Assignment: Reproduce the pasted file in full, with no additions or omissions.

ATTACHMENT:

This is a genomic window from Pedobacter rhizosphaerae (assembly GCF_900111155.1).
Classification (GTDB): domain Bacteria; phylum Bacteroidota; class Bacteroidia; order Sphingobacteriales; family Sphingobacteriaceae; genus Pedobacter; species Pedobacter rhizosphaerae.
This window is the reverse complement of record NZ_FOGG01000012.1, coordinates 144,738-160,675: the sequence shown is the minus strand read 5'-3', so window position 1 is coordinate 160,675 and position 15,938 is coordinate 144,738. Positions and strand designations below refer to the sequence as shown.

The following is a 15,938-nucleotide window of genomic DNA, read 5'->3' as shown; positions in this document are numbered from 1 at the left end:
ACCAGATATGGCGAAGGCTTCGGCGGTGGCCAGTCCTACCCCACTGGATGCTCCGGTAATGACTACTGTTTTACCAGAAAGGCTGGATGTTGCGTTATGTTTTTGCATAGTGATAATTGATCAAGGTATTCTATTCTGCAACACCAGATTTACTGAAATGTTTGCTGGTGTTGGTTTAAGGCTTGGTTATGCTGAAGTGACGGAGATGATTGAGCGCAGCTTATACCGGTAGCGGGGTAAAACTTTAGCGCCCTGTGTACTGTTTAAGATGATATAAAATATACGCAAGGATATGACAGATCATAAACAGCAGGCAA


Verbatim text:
This is a genomic window from Pedobacter rhizosphaerae (assembly GCF_900111155.1).
Classification (GTDB): domain Bacteria; phylum Bacteroidota; class Bacteroidia; order Sphingobacteriales; family Sphingobacteriaceae; genus Pedobacter; species Pedobacter rhizosphaerae.
This window is the reverse complement of record NZ_FOGG01000012.1, coordinates 144,738-160,675: the sequence shown is the minus strand read 5'-3', so window position 1 is coordinate 160,675 and position 15,938 is coordinate 144,738. Positions and strand designations below refer to the sequence as shown.

The following is a 15,938-nucleotide window of genomic DNA, read 5'->3' as shown; positions in this document are numbered from 1 at the left end:
ACCAGATATGGCGAAGGCTTCGGCGGTGGCCAGTCCTACCCCACTGGATGCTCCGGTAATGACTACTGTTTTACCAGAAAGGCTGGATGTTGCGTTATGTTTTTGCATAGTGATAATTGATCAAGGTATTCTATTCTGCAACACCAGATTTACTGAAATGTTTGCTGGTGTTGGTTTAAGGCTTGGTTATGCTGAAGTGACGGAGATGATTGAGCGCAGCTTATACCGGTAGCGGGGTAAAACTTTAGCGCCCTGTGTACTGTTTAAGATGATATAAAATATACGCAAGGATATGACAGATCATAAACAGCAGGCAA